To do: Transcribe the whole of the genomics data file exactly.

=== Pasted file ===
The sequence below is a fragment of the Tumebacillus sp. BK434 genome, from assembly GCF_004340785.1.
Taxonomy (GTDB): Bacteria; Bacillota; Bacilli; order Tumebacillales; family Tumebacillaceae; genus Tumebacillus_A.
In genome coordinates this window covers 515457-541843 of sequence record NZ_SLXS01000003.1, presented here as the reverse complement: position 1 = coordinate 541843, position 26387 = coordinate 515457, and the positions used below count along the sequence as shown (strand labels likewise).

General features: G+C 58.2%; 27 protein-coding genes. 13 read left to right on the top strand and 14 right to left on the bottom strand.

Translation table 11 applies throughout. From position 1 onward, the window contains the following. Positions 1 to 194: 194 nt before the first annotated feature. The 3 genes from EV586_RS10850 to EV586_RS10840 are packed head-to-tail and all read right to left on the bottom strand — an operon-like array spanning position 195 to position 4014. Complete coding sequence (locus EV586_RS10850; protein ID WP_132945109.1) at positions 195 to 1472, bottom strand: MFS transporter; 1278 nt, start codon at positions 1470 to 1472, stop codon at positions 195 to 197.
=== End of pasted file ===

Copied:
The sequence below is a fragment of the Tumebacillus sp. BK434 genome, from assembly GCF_004340785.1.
Taxonomy (GTDB): Bacteria; Bacillota; Bacilli; order Tumebacillales; family Tumebacillaceae; genus Tumebacillus_A.
In genome coordinates this window covers 515457-541843 of sequence record NZ_SLXS01000003.1, presented here as the reverse complement: position 1 = coordinate 541843, position 26387 = coordinate 515457, and the positions used below count along the sequence as shown (strand labels likewise).

General features: G+C 58.2%; 27 protein-coding genes. 13 read left to right on the top strand and 14 right to left on the bottom strand.

Translation table 11 applies throughout. From position 1 onward, the window contains the following. Positions 1 to 194: 194 nt before the first annotated feature. The 3 genes from EV586_RS10850 to EV586_RS10840 are packed head-to-tail and all read right to left on the bottom strand — an operon-like array spanning position 195 to position 4014. Complete coding sequence (locus EV586_RS10850; protein ID WP_132945109.1) at positions 195 to 1472, bottom strand: MFS transporter; 1278 nt, start codon at positions 1470 to 1472, stop codon at positions 195 to 197.